After you’ve found a co-founder for your startup, one of the most important decisions to make next is how to split equity with them.
When you’re deciding how to split equity with your co-founder, the right thing to do is sit down together and have an honest, open conversation about how/why to divide your company’s equity one way or another.
There are two ways to split equity: equally and dynamically (unequally). Before having a conversation with your partner about splitting equity, understand when to do these types of splits and their benefits and drawbacks.
When To Split Founder Equity?
Startup co-founders have many important decisions to make when they start working together, but splitting equity is something you shouldn’t overlook in your company’s early days.
In fact, how you will be splitting equity is something that should be included in your written and signed founders’ agreement so there are no issues or conflicts regarding equity down the road. This contract is something that you and your co-founder should put together and sign soon after you commit to working together on a startup project.
Now, you may be hesitant to agree on how to split equity so early because there’s always the chance that one founder could walk away from the company without earning their share of the equity. Having something called a vesting schedule protects you and your co-founder against this.
A vesting schedule means that each co-founder gets a certain percentage of their equity at regular intervals, and you usually don’t get the first shares until at least a year into working together.
For example, a four-year vesting schedule would mean that you and your co-founder each get 25% of your due equity every year after the first year until you have received all of it after four years.
Your vesting schedule is something else that should be written into your founders’ agreement.
How To Split Founder Equity?
When To Do Equal Splits
The answer to “when should you split equity evenly with a co-founder?” is simple: almost always. Why? Because dividing equity equally helps ensure that all co-founders are equally committed to and invested in your company and its success — and that’s precisely why you want a co-founder.
The whole reasoning behind finding one or more co-founders is that you have someone to split the heavy lifting with when you’re getting your company off the ground during its first few years, so all of you should be rewarded equally for your hard work when it all pays off.
If you aren’t willing or are hesitant to give your business partner an equal share of equity, perhaps you should reconsider working with them in the first place.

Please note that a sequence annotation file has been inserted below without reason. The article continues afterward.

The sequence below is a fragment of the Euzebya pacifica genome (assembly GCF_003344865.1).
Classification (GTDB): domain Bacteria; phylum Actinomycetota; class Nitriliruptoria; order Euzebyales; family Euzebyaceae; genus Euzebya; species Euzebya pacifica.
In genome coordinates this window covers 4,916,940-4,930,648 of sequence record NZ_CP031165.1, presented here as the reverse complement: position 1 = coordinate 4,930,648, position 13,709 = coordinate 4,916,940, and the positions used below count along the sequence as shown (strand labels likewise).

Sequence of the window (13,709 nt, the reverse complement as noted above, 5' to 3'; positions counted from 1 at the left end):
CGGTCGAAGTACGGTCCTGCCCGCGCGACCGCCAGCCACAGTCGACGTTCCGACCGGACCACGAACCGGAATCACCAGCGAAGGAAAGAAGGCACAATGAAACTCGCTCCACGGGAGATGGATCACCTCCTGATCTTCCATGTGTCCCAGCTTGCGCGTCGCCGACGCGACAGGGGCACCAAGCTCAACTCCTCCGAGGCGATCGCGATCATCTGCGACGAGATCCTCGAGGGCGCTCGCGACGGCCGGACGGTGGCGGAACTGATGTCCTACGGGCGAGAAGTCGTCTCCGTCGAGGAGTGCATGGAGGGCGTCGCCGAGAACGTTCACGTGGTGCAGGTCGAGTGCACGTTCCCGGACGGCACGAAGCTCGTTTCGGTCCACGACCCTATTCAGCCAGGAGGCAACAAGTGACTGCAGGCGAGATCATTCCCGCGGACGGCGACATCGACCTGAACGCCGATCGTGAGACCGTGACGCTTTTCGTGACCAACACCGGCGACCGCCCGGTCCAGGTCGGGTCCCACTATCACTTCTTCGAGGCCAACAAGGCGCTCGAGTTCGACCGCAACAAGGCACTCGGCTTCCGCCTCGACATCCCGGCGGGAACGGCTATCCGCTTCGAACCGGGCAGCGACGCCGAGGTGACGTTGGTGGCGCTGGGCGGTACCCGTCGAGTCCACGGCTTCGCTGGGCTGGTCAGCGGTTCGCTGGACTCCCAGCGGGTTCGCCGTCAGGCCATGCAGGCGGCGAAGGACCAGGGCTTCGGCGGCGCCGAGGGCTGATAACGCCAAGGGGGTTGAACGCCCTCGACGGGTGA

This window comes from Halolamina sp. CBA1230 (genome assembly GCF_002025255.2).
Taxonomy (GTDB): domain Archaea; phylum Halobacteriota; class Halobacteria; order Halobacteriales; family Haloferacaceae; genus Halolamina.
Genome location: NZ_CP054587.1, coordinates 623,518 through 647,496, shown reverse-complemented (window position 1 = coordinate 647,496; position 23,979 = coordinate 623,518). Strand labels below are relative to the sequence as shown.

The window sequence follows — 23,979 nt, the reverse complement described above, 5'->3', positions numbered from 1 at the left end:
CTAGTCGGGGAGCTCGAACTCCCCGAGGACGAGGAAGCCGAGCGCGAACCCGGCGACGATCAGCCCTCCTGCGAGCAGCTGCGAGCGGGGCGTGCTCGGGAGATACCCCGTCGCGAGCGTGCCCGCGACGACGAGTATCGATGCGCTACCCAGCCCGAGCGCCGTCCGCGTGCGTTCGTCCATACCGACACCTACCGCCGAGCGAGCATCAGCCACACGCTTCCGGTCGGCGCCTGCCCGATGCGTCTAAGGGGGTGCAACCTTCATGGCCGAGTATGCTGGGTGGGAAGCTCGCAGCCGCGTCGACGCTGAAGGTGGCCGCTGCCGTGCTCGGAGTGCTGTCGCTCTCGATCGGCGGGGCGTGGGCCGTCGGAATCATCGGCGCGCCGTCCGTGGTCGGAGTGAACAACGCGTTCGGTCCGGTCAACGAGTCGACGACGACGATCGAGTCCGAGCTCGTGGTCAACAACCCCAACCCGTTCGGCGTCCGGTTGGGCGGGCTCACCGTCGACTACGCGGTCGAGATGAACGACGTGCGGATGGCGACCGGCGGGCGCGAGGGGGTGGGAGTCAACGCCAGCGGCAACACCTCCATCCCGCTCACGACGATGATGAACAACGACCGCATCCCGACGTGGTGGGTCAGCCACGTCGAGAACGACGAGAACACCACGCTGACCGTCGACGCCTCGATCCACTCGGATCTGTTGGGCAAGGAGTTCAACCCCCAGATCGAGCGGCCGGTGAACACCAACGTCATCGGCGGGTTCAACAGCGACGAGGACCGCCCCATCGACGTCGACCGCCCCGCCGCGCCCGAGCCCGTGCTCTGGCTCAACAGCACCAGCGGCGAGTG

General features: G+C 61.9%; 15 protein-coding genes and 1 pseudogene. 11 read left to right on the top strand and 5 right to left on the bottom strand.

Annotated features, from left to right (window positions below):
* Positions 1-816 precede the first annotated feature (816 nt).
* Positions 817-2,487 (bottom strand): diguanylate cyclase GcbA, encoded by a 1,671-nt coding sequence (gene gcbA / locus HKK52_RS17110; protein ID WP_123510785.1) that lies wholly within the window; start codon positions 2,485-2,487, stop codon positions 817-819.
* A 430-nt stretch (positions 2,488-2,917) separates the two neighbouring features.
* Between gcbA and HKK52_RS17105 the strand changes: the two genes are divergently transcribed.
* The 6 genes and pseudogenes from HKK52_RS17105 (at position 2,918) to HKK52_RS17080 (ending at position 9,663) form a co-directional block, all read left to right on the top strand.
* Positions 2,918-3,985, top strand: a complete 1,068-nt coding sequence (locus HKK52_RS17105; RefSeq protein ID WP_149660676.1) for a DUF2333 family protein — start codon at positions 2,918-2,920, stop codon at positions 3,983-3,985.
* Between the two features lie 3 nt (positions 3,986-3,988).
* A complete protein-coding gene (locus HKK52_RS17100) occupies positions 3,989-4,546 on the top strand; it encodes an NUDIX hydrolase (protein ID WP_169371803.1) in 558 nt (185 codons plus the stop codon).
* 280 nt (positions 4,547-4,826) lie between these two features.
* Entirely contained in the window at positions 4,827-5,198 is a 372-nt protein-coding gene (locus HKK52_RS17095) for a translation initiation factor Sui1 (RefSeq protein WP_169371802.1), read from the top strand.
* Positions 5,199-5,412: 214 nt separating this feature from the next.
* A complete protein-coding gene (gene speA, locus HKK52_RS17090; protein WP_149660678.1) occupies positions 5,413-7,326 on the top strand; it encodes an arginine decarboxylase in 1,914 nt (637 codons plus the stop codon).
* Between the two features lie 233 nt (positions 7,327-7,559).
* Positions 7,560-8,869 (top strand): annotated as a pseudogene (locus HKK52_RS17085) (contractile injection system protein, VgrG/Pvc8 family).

Trust and confidence in one another are essential to a successful co-founder partnership. Dividing equity evenly is a sign that you both trust one another and are confident that you will each put in the same amount of effort to make your company succeed.
While there may be some cases in which it makes sense to split equity dynamically or unevenly, startup expert and CEO of Y Combinator Michael Seibel cautions against unequal splits because they assign more value to one founder over the other, which can hurt productivity and lead to future conflicts.
Benefits of Equal Splits
The biggest benefit of an equal equity split is that it incentivizes all of a company’s founders to work just as hard and deliver equal results.
Even if one founder has put more time, work, and money into your company up to this point, the reality is that there are still years of hard work ahead of you.
No matter what stage your company is in, you want both you and your co-founder to be equally motivated to keep building it together. So, you should each look forward to getting the same share of equity to help maintain equal motivation.
Think about it this way: say you’re the person who came up with the idea for your company, and you bring a co-founder on board later on to help build a technical product that you can’t build yourself. Or, maybe you found a co-founder who complements your skills in other ways, such as someone who knows the ins and outs of fundraising or customer acquisition.
Either way, you’re bringing a partner into your business because you value their abilities and knowledge. You need them to make your company succeed just as much as you need your own skills and knowledge.
Well, if you give your co-founder a lesser share of equity just because you’ve been working on the project longer, you’re essentially saying you don’t value them equally, which isn’t (or at least shouldn’t be) the case.
If your co-founder feels undervalued, they are less likely to put in the same amount of work as you, and they are more likely to walk away from the company before achieving success. In other words, having less equity is like having one foot in the door and one foot out, instead of being all in with the company.